As wood burners have increased in popularity their reputation has grown in controversy. Apparently more and more people are installing them in urban and suburban areas as a way of reducing their heating bills. But they are also creating a clean air issue, something we are lucky enough not to have to deal with here at Ard Daraich. What we do know is that they create an immediate atmosphere of cosiness and comfort.
Long before it became fashionable to create an atmosphere of Hygge we decided that wood burners would be central to our modernisation of Ard Daraich.
“The concept of hygge is one which graces every walk of Scandinavian people’s lives, and news of this lifestyle has been spreading quickly for the last few years, crossing international borders to spread warmth wherever the idea touches.”
“Hygge (pronounced hue-guh not hoo-gah) is a Danish word used when acknowledging a feeling or moment, whether alone or with friends, at home or out, ordinary or extraordinary as cosy, charming or special.”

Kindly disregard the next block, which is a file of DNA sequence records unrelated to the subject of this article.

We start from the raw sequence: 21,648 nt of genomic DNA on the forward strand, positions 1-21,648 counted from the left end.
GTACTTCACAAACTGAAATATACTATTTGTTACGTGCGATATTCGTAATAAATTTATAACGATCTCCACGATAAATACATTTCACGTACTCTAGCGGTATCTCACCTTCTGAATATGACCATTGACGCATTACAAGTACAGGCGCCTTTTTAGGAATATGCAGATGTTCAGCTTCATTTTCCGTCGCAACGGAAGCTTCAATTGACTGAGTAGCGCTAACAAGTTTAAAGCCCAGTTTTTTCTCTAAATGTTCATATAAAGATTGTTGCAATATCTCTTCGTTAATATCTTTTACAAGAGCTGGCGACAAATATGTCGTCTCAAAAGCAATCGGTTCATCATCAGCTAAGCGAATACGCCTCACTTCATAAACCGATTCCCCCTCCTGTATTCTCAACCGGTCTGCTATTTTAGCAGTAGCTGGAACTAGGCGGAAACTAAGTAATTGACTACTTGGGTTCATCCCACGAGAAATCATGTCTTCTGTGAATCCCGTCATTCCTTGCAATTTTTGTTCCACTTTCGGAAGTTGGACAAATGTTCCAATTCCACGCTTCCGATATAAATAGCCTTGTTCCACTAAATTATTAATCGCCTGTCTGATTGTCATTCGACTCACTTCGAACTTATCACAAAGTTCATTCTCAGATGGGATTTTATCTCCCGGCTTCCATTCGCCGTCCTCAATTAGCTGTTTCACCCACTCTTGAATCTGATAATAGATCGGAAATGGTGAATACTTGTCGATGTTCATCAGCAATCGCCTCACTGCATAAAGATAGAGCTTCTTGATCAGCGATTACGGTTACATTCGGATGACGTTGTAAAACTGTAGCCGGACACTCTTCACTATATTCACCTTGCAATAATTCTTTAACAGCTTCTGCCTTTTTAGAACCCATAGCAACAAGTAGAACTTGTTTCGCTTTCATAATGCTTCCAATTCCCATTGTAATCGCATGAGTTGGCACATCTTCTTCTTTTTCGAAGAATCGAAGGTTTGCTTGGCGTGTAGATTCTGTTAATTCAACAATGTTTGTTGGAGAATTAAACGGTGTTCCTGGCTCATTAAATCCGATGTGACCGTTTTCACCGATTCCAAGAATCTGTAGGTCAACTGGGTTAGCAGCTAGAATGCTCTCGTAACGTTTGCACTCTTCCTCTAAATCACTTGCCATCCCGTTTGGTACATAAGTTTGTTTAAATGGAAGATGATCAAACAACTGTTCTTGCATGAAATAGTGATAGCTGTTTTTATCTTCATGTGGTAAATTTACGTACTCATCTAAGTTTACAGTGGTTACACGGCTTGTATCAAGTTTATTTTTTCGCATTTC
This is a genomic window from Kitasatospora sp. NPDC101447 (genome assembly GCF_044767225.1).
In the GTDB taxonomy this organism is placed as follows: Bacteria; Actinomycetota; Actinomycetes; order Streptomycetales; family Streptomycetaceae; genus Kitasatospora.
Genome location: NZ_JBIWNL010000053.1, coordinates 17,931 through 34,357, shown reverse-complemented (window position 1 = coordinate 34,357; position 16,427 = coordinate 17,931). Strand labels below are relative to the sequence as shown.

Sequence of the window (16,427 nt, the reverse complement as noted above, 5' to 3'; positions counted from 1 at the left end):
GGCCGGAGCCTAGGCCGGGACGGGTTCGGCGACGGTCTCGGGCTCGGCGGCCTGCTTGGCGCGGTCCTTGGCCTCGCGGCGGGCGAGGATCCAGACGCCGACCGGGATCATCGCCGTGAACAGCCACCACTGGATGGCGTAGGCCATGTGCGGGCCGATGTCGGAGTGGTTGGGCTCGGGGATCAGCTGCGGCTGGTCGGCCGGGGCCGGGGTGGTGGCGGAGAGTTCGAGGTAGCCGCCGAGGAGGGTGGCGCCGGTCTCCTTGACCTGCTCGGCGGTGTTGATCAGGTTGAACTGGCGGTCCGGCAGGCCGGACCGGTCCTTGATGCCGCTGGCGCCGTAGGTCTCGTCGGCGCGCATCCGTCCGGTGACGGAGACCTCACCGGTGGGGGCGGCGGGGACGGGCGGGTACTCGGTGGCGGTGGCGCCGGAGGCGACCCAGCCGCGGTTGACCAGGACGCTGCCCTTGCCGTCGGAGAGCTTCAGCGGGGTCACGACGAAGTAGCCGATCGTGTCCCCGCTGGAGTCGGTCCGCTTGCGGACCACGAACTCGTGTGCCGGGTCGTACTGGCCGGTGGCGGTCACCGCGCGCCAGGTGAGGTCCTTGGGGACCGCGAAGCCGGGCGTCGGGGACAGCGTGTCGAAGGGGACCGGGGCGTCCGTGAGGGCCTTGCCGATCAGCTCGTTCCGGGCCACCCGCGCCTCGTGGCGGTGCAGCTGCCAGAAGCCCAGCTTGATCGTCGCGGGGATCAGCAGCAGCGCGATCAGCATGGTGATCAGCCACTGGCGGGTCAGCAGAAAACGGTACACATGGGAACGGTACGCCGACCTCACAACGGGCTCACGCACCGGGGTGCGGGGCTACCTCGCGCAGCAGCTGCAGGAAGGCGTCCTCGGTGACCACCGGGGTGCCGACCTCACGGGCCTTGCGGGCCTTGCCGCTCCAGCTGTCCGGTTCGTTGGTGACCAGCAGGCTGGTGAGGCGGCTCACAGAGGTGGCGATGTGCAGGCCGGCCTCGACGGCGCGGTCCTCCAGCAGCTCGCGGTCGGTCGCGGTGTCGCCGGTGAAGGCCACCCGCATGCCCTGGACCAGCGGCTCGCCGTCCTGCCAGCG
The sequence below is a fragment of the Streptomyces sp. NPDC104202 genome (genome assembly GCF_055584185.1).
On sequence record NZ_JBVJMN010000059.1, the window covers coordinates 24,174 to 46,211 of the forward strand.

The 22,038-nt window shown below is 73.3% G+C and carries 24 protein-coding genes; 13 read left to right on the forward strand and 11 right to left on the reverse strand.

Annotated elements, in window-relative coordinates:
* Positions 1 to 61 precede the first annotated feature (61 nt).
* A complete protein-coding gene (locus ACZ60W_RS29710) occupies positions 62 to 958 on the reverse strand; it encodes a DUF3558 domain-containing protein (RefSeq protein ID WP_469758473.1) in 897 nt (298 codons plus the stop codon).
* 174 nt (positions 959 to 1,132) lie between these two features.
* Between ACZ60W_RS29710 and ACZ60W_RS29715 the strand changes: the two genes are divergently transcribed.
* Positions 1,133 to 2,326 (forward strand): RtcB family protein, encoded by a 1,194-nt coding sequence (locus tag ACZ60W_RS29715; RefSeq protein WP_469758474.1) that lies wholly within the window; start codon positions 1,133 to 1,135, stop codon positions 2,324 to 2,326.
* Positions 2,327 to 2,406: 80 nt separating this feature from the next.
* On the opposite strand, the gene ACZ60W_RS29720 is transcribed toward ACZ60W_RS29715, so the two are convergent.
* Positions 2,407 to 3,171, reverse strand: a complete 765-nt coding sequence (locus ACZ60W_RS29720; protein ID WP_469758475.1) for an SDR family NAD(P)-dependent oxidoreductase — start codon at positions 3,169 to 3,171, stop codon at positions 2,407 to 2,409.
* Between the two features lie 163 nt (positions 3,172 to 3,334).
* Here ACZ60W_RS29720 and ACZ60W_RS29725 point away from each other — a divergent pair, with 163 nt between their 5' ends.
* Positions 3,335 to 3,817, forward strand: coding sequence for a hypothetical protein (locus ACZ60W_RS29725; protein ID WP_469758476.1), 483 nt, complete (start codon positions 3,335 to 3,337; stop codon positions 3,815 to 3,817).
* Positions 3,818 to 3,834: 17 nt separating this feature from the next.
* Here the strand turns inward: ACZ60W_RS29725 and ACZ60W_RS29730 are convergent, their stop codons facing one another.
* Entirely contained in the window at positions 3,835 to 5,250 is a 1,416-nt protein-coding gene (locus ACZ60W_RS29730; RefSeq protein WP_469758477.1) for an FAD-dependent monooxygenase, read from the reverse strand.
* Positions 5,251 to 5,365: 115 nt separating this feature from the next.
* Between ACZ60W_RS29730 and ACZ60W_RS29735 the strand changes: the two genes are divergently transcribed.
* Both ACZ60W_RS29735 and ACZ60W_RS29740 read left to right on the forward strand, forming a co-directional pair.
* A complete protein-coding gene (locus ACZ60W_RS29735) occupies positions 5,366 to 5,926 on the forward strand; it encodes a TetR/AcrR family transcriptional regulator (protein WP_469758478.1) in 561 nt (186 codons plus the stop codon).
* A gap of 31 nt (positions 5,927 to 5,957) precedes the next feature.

Scotland has now invented its own form of Hygge or rather resurrected an old Scottish word,
“Coorie has long been synonymous with nestling up to a loved one, but only recently has it entered everyday parlance as a way to describe a scene. One equally warm and comforting, where a cosy room lit by a flickering fire provides refuge from the banshee wind and horizontal rain outside.”
We were persuaded by our architect not to rely on wood heat alone and as we have got older we are grateful to her. However, the wood burners are central to both sitting rooms and to the creation of a sense of home and welcome that we work hard
January is a good month to think about the work involved. There is no one local running a firewood business and so we collect and chop our own. We are lucky enough that the local estate has a lot of over mature trees and after every
In the garden we have four large bins, covered and with slatted sides and our job this month is to chop and stack the logs we have collected for the sun and wind to dry them over the summer.
We try and work a year ahead but this year I think we have slipped behind and may only manage nine months of drying time. With very high levels of humidity it is important that the logs are as dry as possible.
Here are some photos of our recent activity: